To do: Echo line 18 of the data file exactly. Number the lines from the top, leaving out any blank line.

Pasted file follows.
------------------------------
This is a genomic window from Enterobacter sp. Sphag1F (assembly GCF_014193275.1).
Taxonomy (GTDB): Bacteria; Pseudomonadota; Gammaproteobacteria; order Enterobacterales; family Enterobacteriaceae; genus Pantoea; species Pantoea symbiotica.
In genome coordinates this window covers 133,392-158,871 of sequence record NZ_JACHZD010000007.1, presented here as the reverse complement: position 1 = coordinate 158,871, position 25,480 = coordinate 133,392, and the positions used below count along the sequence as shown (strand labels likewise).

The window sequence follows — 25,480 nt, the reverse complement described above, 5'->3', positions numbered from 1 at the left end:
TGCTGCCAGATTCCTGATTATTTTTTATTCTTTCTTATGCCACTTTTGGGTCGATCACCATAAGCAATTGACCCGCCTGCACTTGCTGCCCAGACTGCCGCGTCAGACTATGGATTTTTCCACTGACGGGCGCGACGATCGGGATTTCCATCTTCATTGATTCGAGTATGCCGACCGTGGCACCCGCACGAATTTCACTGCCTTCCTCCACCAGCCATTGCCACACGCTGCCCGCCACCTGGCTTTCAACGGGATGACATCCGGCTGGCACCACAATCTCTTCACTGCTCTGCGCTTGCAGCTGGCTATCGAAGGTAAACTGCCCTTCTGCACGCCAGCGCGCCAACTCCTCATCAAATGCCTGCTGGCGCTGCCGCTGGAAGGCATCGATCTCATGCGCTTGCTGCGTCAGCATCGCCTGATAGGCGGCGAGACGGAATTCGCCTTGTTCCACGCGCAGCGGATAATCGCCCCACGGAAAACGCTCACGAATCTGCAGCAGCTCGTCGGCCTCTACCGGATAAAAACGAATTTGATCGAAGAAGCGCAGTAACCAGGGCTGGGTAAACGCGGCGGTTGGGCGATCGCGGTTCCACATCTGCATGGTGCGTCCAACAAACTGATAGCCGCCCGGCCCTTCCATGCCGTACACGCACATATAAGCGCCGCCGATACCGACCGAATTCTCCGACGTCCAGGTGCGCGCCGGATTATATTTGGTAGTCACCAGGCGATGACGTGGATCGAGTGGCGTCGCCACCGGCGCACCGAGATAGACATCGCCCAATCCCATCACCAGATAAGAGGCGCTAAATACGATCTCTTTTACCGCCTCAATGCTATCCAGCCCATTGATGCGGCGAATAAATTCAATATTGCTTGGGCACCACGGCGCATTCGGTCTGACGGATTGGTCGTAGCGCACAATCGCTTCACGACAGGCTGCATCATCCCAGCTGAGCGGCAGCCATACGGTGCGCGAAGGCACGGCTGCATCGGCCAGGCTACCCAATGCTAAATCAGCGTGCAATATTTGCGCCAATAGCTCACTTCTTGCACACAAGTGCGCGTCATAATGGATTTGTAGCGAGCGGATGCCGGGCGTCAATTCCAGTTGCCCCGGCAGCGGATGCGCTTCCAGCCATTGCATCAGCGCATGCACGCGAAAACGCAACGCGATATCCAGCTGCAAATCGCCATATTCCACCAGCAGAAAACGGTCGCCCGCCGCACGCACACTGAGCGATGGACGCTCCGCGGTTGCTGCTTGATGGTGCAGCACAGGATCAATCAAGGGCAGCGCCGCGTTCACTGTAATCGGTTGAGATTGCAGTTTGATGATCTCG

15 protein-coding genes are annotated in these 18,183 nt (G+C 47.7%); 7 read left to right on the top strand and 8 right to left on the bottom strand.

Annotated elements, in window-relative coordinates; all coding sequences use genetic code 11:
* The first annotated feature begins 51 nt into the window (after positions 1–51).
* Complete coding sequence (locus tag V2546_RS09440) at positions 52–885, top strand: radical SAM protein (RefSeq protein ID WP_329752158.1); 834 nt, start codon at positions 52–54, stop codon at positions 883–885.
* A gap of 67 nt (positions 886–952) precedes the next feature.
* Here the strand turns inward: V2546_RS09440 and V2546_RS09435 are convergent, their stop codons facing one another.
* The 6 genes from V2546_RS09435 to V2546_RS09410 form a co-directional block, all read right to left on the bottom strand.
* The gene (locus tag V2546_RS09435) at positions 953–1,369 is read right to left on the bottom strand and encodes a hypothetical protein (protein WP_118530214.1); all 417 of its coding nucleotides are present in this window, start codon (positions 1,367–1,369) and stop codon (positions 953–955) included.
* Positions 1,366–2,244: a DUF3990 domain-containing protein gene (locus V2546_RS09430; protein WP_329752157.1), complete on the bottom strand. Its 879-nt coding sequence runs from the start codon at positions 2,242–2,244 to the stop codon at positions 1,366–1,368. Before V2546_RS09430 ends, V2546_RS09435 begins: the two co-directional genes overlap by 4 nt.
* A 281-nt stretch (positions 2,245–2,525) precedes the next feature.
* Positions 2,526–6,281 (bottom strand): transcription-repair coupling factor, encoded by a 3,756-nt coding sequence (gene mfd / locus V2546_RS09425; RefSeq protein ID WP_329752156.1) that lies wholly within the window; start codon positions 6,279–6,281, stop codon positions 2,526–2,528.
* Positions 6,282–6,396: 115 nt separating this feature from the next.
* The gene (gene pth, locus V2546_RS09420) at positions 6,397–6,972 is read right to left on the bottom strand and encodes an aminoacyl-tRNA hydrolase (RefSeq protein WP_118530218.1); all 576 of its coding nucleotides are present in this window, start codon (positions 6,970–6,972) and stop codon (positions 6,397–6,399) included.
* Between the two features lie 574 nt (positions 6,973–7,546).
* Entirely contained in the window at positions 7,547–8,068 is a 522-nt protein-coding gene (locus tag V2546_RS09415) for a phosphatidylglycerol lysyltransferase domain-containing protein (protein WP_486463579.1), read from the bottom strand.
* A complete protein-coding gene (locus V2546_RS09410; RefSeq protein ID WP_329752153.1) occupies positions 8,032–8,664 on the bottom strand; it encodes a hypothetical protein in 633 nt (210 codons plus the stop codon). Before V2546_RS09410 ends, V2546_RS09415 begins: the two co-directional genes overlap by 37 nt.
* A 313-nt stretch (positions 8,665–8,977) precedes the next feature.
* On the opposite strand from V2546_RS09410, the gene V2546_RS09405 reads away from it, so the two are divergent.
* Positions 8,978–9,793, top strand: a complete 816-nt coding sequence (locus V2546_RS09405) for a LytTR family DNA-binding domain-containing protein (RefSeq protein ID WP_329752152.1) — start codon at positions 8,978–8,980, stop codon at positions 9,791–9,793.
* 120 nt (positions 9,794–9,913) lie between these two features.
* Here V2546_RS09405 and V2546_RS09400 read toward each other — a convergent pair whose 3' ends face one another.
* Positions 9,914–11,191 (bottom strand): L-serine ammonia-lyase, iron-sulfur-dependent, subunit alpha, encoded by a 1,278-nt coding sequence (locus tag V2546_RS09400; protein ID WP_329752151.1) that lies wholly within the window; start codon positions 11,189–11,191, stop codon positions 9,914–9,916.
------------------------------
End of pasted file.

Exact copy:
* The gene (gene pth, locus V2546_RS09420) at positions 6,397–6,972 is read right to left on the bottom strand and encodes an aminoacyl-tRNA hydrolase (RefSeq protein WP_118530218.1); all 576 of its coding nucleotides are present in this window, start codon (positions 6,970–6,972) and stop codon (positions 6,397–6,399) included.